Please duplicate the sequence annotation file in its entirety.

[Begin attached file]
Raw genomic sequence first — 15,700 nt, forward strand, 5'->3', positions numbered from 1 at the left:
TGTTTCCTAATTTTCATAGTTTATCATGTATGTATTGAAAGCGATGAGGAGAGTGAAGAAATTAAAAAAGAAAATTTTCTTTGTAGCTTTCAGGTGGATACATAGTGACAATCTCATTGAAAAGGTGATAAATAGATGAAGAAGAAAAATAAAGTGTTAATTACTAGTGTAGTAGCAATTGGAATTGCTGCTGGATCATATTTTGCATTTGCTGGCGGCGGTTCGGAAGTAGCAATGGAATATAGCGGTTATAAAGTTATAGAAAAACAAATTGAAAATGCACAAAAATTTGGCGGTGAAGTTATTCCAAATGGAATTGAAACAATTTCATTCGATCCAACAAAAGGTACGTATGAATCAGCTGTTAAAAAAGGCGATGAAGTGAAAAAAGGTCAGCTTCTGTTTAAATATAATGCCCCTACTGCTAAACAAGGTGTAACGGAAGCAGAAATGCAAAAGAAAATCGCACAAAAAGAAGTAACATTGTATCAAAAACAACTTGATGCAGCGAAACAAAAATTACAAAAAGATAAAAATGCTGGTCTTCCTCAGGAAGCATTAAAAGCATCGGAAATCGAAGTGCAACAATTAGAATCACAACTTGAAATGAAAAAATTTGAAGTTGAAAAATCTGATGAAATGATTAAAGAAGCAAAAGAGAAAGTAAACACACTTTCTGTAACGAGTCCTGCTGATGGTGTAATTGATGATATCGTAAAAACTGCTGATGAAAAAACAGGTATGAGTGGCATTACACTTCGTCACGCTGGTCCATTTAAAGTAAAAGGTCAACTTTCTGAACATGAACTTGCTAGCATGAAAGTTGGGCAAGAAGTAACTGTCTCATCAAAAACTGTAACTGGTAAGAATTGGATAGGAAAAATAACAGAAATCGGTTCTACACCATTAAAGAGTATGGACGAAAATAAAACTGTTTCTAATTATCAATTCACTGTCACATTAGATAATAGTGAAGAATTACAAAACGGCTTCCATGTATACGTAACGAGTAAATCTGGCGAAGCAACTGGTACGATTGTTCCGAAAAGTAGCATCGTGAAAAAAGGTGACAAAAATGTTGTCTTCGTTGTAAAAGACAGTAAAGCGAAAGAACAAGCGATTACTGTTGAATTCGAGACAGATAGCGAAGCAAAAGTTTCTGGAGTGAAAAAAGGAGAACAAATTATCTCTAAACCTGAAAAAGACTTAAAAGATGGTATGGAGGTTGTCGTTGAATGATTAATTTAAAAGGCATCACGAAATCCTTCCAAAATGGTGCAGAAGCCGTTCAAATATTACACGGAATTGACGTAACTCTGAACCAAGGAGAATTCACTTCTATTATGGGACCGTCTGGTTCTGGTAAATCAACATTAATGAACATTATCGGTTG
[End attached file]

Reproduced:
Raw genomic sequence first — 15,700 nt, forward strand, 5'->3', positions numbered from 1 at the left:
TGTTTCCTAATTTTCATAGTTTATCATGTATGTATTGAAAGCGATGAGGAGAGTGAAGAAATTAAAAAAGAAAATTTTCTTTGTAGCTTTCAGGTGGATACATAGTGACAATCTCATTGAAAAGGTGATAAATAGATGAAGAAGAAAAATAAAGTGTTAATTACTAGTGTAGTAGCAATTGGAATTGCTGCTGGATCATATTTTGCATTTGCTGGCGGCGGTTCGGAAGTAGCAATGGAATATAGCGGTTATAAAGTTATAGAAAAACAAATTGAAAATGCACAAAAATTTGGCGGTGAAGTTATTCCAAATGGAATTGAAACAATTTCATTCGATCCAACAAAAGGTACGTATGAATCAGCTGTTAAAAAAGGCGATGAAGTGAAAAAAGGTCAGCTTCTGTTTAAATATAATGCCCCTACTGCTAAACAAGGTGTAACGGAAGCAGAAATGCAAAAGAAAATCGCACAAAAAGAAGTAACATTGTATCAAAAACAACTTGATGCAGCGAAACAAAAATTACAAAAAGATAAAAATGCTGGTCTTCCTCAGGAAGCATTAAAAGCATCGGAAATCGAAGTGCAACAATTAGAATCACAACTTGAAATGAAAAAATTTGAAGTTGAAAAATCTGATGAAATGATTAAAGAAGCAAAAGAGAAAGTAAACACACTTTCTGTAACGAGTCCTGCTGATGGTGTAATTGATGATATCGTAAAAACTGCTGATGAAAAAACAGGTATGAGTGGCATTACACTTCGTCACGCTGGTCCATTTAAAGTAAAAGGTCAACTTTCTGAACATGAACTTGCTAGCATGAAAGTTGGGCAAGAAGTAACTGTCTCATCAAAAACTGTAACTGGTAAGAATTGGATAGGAAAAATAACAGAAATCGGTTCTACACCATTAAAGAGTATGGACGAAAATAAAACTGTTTCTAATTATCAATTCACTGTCACATTAGATAATAGTGAAGAATTACAAAACGGCTTCCATGTATACGTAACGAGTAAATCTGGCGAAGCAACTGGTACGATTGTTCCGAAAAGTAGCATCGTGAAAAAAGGTGACAAAAATGTTGTCTTCGTTGTAAAAGACAGTAAAGCGAAAGAACAAGCGATTACTGTTGAATTCGAGACAGATAGCGAAGCAAAAGTTTCTGGAGTGAAAAAAGGAGAACAAATTATCTCTAAACCTGAAAAAGACTTAAAAGATGGTATGGAGGTTGTCGTTGAATGATTAATTTAAAAGGCATCACGAAATCCTTCCAAAATGGTGCAGAAGCCGTTCAAATATTACACGGAATTGACGTAACTCTGAACCAAGGAGAATTCACTTCTATTATGGGACCGTCTGGTTCTGGTAAATCAACATTAATGAACATTATCGGTTG